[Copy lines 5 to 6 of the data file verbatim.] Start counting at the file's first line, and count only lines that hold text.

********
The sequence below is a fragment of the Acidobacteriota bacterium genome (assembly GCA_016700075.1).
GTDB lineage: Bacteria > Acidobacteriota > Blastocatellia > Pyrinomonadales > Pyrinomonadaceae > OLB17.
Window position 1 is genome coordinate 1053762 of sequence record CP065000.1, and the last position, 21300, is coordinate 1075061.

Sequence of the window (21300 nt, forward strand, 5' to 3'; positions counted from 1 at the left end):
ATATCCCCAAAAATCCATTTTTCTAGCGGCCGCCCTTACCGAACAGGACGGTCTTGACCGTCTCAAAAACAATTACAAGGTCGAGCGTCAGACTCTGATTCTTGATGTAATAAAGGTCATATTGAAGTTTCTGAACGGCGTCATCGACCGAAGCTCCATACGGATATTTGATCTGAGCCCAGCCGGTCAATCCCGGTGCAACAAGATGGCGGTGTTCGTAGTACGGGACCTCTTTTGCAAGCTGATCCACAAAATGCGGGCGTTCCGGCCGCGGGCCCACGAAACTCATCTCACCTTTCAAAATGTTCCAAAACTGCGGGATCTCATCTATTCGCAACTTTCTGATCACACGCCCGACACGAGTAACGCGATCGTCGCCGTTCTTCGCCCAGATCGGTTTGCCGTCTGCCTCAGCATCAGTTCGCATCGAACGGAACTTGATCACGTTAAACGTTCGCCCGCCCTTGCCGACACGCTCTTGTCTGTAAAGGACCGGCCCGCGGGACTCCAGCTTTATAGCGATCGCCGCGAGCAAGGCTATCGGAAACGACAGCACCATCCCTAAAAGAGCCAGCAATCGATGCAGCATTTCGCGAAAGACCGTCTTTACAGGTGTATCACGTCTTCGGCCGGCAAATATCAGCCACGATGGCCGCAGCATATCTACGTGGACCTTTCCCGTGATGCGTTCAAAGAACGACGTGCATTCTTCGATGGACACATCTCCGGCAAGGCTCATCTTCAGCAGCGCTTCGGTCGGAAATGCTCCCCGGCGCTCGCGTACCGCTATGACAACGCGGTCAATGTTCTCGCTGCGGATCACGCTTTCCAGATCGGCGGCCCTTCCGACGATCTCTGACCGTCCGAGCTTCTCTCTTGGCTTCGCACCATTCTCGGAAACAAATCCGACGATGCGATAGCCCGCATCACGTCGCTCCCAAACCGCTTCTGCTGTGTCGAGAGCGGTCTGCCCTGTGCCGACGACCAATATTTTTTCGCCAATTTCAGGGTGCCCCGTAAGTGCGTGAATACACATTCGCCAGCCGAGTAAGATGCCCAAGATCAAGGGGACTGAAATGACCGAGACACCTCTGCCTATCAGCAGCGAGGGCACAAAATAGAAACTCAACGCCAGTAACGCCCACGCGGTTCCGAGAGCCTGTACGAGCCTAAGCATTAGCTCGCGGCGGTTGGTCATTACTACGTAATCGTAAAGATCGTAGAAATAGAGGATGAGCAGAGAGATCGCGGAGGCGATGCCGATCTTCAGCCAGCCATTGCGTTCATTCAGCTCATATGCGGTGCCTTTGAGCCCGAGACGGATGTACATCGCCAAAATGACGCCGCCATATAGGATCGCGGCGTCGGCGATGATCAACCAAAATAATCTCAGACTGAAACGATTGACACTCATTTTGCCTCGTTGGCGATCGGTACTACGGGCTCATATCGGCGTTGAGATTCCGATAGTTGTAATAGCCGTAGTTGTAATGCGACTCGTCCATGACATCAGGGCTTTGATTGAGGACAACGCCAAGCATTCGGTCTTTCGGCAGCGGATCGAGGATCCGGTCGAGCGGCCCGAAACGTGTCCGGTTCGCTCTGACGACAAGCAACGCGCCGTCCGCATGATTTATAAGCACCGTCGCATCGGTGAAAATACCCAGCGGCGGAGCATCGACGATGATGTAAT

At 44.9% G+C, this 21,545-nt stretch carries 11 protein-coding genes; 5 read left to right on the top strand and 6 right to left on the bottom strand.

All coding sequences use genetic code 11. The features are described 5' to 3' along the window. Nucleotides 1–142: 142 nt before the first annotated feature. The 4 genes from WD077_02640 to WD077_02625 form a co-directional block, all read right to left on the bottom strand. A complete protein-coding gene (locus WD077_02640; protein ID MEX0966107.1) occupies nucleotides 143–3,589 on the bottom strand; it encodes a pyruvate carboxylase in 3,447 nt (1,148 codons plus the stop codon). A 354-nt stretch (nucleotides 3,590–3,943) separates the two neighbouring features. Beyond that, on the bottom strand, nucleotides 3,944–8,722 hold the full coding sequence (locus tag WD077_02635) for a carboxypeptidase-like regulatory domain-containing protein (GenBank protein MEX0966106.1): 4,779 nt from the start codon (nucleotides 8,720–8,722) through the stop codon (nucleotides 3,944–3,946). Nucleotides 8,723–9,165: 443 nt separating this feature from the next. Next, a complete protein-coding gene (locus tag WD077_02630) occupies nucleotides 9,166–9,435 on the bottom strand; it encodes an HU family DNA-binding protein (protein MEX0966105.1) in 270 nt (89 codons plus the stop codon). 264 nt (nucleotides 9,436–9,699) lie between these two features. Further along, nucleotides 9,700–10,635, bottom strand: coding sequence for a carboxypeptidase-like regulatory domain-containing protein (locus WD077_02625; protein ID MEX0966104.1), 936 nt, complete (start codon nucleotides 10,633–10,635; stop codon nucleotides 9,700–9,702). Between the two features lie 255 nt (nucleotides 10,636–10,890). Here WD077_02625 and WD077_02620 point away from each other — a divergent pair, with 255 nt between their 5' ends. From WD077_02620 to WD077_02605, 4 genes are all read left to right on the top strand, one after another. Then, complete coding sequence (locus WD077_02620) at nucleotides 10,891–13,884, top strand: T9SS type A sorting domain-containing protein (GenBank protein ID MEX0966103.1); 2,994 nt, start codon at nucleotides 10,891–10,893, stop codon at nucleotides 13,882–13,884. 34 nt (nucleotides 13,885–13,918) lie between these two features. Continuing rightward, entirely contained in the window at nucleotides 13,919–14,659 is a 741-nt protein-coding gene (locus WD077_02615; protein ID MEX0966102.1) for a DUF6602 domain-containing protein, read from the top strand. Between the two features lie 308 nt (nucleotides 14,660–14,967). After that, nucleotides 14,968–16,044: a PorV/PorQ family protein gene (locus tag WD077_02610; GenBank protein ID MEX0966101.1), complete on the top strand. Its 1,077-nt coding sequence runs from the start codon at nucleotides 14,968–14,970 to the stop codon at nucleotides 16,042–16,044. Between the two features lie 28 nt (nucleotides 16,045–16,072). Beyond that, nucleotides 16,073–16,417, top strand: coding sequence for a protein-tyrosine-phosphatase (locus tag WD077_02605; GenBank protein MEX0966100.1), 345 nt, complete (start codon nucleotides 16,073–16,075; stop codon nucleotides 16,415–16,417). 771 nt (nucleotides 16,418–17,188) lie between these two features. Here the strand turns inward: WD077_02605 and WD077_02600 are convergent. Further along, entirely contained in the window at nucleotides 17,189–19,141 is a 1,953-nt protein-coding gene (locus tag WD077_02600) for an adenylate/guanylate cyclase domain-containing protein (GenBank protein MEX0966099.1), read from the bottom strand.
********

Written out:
ATATCCCCAAAAATCCATTTTTCTAGCGGCCGCCCTTACCGAACAGGACGGTCTTGACCGTCTCAAAAACAATTACAAGGTCGAGCGTCAGACTCTGATTCTTGATGTAATAAAGGTCATATTGAAGTTTCTGAACGGCGTCATCGACCGAAGCTCCATACGGATATTTGATCTGAGCCCAGCCGGTCAATCCCGGTGCAACAAGATGGCGGTGTTCGTAGTACGGGACCTCTTTTGCAAGCTGATCCACAAAATGCGGGCGTTCCGGCCGCGGGCCCACGAAACTCATCTCACCTTTCAAAATGTTCCAAAACTGCGGGATCTCATCTATTCGCAACTTTCTGATCACACGCCCGACACGAGTAACGCGATCGTCGCCGTTCTTCGCCCAGATCGGTTTGCCGTCTGCCTCAGCATCAGTTCGCATCGAACGGAACTTGATCACGTTAAACGTTCGCCCGCCCTTGCCGACACGCTCTTGTCTGTAAAGGACCGGCCCGCGGGACTCCAGCTTTATAGCGATCGCCGCGAGCAAGGCTATCGGAAACGACAGCACCATCCCTAAAAGAGCCAGCAATCGATGCAGCATTTCGCGAAAGACCGTCTTTACAGGTGTATCACGTCTTCGGCCGGCAAATATCAGCCACGATGGCCGCAGCATATCTACGTGGACCTTTCCCGTGATGCGTTCAAAGAACGACGTGCATTCTTCGATGGACACATCTCCGGCAAGGCTCATCTTCAGCAGCGCTTCGGTCGGAAATGCTCCCCGGCGCTCGCGTACCGCTATGACAACGCGGTCAATGTTCTCGCTGCGGATCACGCTTTCCAGATCGGCGGCCCTTCCGACGATCTCTGACCGTCCGAGCTTCTCTCTTGGCTTCGCACCATTCTCGGAAACAAATCCGACGATGCGATAGCCCGCATCACGTCGCTCCCAAACCGCTTCTGCTGTGTCGAGAGCGGTCTGCCCTGTGCCGACGACCAATATTTTTTCGCCAATTTCAGGGTGCCCCGTAAGTGCGTGAATACACATTCGCCAGCCGAGTAAGATGCCCAAGATCAAGGGGACTGAAATGACCGAGACACCTCTGCCTATCAGCAGCGAGGGCACAAAATAGAAACTCAACGCCAGTAACGCCCACGCGGTTCCGAGAGCCTGTACGAGCCTAAGCATTAGCTCGCGGCGGTTGGTCATTACTACGTAATCGTAAAGATCGTAGAAATAGAGGATGAGCAGAGAGATCGCGGAGGCGATGCCGATCTTCAGCCAGCCATTGCGTTCATTCAGCTCATATGCGGTGCCTTTGAGCCCGAGACGGATGTACATCGCCAAAATGACGCCGCCATATAGGATCGCGGCGTCGGCGATGATCAACCAAAATAATCTCAGACTGAAACGATTGACACTCATTTTGCCTCGTTGGCGATCGGTACTACGGGCTCATATCGGCGTTGAGATTCCGATAGTTGTAATAGCCGTAGTTGTAATGCGACTCGTCCATGACATCAGGGCTTTGATTGAGGACAACGCCAAGCATTCGGTCTTTCGGCAGCGGATCGAGGATCCGGTCGAGCGGCCCGAAACGTGTCCGGTTCGCTCTGACGACAAGCAACGCGCCGTCCGCATGATTTATAAGCACCGTCGCATCGGTGAAAATACCCAGCGGCGGAGCATCGACGATGATGTAAT

At 44.9% G+C, this 21,545-nt stretch carries 11 protein-coding genes; 5 read left to right on the top strand and 6 right to left on the bottom strand.